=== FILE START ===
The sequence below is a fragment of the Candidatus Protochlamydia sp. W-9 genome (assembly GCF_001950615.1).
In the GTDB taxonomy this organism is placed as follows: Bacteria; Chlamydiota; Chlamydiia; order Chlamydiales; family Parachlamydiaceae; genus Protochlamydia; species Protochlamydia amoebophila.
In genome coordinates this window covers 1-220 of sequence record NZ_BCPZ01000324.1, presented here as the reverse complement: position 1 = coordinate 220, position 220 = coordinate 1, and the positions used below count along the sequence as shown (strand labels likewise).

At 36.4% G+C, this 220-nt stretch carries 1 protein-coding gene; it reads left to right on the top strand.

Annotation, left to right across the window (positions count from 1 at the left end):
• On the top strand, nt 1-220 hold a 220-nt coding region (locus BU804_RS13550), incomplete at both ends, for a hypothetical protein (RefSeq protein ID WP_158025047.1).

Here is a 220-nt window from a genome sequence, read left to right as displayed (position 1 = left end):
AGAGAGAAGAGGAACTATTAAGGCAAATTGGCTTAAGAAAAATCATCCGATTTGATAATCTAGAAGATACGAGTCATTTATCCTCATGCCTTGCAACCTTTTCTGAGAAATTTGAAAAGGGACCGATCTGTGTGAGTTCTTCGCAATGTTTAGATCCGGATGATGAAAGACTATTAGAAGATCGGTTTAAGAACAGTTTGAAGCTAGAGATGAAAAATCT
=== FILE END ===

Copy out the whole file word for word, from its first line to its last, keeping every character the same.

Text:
The sequence below is a fragment of the Candidatus Protochlamydia sp. W-9 genome (assembly GCF_001950615.1).
In the GTDB taxonomy this organism is placed as follows: Bacteria; Chlamydiota; Chlamydiia; order Chlamydiales; family Parachlamydiaceae; genus Protochlamydia; species Protochlamydia amoebophila.
In genome coordinates this window covers 1-220 of sequence record NZ_BCPZ01000324.1, presented here as the reverse complement: position 1 = coordinate 220, position 220 = coordinate 1, and the positions used below count along the sequence as shown (strand labels likewise).

At 36.4% G+C, this 220-nt stretch carries 1 protein-coding gene; it reads left to right on the top strand.

Annotation, left to right across the window (positions count from 1 at the left end):
• On the top strand, nt 1-220 hold a 220-nt coding region (locus BU804_RS13550), incomplete at both ends, for a hypothetical protein (RefSeq protein ID WP_158025047.1).

Here is a 220-nt window from a genome sequence, read left to right as displayed (position 1 = left end):
AGAGAGAAGAGGAACTATTAAGGCAAATTGGCTTAAGAAAAATCATCCGATTTGATAATCTAGAAGATACGAGTCATTTATCCTCATGCCTTGCAACCTTTTCTGAGAAATTTGAAAAGGGACCGATCTGTGTGAGTTCTTCGCAATGTTTAGATCCGGATGATGAAAGACTATTAGAAGATCGGTTTAAGAACAGTTTGAAGCTAGAGATGAAAAATCT